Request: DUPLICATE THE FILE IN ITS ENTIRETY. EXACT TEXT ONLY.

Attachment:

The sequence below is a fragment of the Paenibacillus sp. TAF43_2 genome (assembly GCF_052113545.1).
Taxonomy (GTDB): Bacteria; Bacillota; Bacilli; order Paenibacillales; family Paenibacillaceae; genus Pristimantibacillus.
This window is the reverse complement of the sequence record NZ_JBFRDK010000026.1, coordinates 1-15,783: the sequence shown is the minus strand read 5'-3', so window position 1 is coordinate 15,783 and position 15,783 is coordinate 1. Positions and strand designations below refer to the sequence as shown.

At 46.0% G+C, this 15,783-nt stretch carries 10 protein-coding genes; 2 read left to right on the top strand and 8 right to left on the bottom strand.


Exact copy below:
The sequence below is a fragment of the Paenibacillus sp. TAF43_2 genome (assembly GCF_052113545.1).
Taxonomy (GTDB): Bacteria; Bacillota; Bacilli; order Paenibacillales; family Paenibacillaceae; genus Pristimantibacillus.
This window is the reverse complement of the sequence record NZ_JBFRDK010000026.1, coordinates 1-15,783: the sequence shown is the minus strand read 5'-3', so window position 1 is coordinate 15,783 and position 15,783 is coordinate 1. Positions and strand designations below refer to the sequence as shown.

At 46.0% G+C, this 15,783-nt stretch carries 10 protein-coding genes; 2 read left to right on the top strand and 8 right to left on the bottom strand.